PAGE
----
They're already cutting child benefit
Over the next few weeks, when you hear commentators asking – “Will the Government cut child benefit?” – just remember: they're already cutting it. By Michael Taft.
According to leaks, the Government is apparently ‘considering’ proposals from a Department of Social Protection working group to reform child benefit payments. There is something profoundly manipulative about this debate. Only one part has been leaked – the overall cut. It would have been just as easy to leak the entire set of proposals. Partial leaks usually suggest there is an agenda at work. Given that parts of the proposals are in the public debate, the Department should now just publish the entire report so we can read, judge for ourselves and be part of the ‘consideration’.
That said, the media reports that the Government is considering cutting child benefit are not correct. The Government is already intending to cut child benefit. They announced it last year, started it last year and intend to continue doing it next year. So the Government is not considering cutting child benefit. It is considering cutting more child benefit.
Last year, the Government announced its intention to eliminate the child benefit supplement to the third and additional child.
The Government is already cutting child benefit. For households with three children, the Government intends to cut the supplement for the third child by 17% over two years and the supplement to the fourth child by 21%. And that’s on top of cuts that started since Budget 2010. So what has been the total level of cuts for larger families since the crisis began, factoring in the cuts the Government has already announced for next year?
Child benefits payment for households with more than two children will be cut by €63 a month for each child – or 31%.
That is a big, big hit. And that doesn’t count the abolition of the Early Childcare Supplement – which had nothing to do with childcare; it was essentially a child benefit supplement. This was worth €83 a month for families with young children.
All households have been hit by cuts in child benefit – but larger families have been hit the most. This goes a long way towards explaining the exponential rise in deprivation among larger families.
Let’s look at Eurostat’s measurement of severe material deprivation. This is a harsher measure than the CSO’s deprivation measurement. Under Eurostat, a household suffers from severe material deprivation if they cannot afford four of the following items:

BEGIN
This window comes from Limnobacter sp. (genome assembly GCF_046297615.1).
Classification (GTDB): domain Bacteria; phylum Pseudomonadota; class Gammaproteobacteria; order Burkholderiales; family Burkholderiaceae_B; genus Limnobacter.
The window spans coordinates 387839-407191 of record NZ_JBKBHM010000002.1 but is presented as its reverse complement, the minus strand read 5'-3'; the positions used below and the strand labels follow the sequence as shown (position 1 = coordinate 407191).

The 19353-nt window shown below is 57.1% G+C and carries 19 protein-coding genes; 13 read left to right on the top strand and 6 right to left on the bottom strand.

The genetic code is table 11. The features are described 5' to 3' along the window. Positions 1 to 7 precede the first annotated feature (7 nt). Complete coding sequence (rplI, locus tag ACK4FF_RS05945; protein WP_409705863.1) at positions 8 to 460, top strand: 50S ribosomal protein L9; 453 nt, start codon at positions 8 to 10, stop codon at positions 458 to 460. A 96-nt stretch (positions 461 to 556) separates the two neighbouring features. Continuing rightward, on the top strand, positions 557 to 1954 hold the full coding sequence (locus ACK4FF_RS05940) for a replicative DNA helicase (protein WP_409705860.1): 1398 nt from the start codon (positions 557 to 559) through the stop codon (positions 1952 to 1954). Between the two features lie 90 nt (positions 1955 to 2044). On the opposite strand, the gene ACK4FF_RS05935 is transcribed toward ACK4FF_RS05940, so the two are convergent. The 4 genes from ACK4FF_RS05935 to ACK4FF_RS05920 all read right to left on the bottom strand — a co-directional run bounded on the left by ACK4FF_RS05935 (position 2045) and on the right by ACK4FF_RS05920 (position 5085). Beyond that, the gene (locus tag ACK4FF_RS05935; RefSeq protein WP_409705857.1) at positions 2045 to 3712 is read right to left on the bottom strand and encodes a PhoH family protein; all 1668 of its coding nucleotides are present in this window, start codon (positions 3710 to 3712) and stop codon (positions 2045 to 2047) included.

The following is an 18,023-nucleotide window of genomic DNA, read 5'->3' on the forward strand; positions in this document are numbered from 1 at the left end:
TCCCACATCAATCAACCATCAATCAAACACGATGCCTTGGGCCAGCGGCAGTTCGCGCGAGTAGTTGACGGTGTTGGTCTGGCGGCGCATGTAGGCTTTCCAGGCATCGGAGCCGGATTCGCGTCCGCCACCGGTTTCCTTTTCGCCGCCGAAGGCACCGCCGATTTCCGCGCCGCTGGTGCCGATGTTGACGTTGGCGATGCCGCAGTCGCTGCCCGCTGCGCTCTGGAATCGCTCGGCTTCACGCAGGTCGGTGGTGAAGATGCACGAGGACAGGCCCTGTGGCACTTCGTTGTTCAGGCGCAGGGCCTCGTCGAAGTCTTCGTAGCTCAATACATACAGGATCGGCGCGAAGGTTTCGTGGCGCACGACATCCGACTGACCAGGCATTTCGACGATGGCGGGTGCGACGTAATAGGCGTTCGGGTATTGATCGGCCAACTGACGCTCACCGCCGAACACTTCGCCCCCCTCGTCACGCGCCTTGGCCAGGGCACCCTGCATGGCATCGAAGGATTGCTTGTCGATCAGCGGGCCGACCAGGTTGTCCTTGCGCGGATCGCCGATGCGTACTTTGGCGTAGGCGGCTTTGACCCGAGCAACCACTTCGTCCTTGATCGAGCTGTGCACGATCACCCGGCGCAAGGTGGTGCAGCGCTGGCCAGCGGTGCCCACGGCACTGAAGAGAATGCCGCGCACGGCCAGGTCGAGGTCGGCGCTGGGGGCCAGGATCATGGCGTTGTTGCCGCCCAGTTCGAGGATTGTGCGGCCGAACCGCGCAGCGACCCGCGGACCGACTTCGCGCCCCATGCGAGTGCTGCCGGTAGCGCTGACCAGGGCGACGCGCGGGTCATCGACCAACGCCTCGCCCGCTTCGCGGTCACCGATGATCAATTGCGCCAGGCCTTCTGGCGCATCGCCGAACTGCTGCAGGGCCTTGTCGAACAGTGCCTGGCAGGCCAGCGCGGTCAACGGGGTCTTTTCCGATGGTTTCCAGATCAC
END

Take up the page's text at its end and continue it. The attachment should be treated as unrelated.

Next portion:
- to pay their rent, mortgage or utility bills
- to keep their home adequately warm
- to face unexpected expenses
- to eat meat or proteins regularly
- to go on holiday
- a television set
- a washing machine
- a car
- a telephone
I don’t know about you, but I would find it terrible not to be able to afford one of the above. But four? This is truly a severe material deprivation rate.
So how do families with three children fare under this measurement?
Ireland is grouped up at the top. 11% of households with three or more children suffer from severe deprivation. And let’s remember – that was in 2010. There have been cuts in child benefit and working age social welfare payments in Budget 2011 and cuts in large family supplements last year. And this doesn’t count falls in income, job loss, etc. There is every reason to believe that severe deprivation rate will be higher this year.
The growth in deprivation among large families has been exponential.
Deprivation among large families has more than quadrupled since the crisis began. This will no doubt have increased again by this year.
The Government was aware of this data when they decided to cut child benefit for larger families. Why did they do it? Because large families are a small subset of all households with children. 77% of families receiving child benefit have fewer than three children. Therefore, they weren’t affected by the cuts. Indeed, they would have been, understandably, relieved that their payment wasn’t cut. By focusing on a portion of a payment that goes to a relatively small group with little political and economic influence (136,000 families) the Government was able to cut child benefit without incurring the political blow-back they would have if they had done it across the board. Some might say this was politically clever. Others might say it was cynical – especially as the group was targeted as the highest level of deprivation of all households with children.
So over the next few weeks, when you hear commentators asking – “Will the Government cut child benefit?” – just remember: they are already cutting it. And for a group that already suffers disproportionately from severe material deprivation.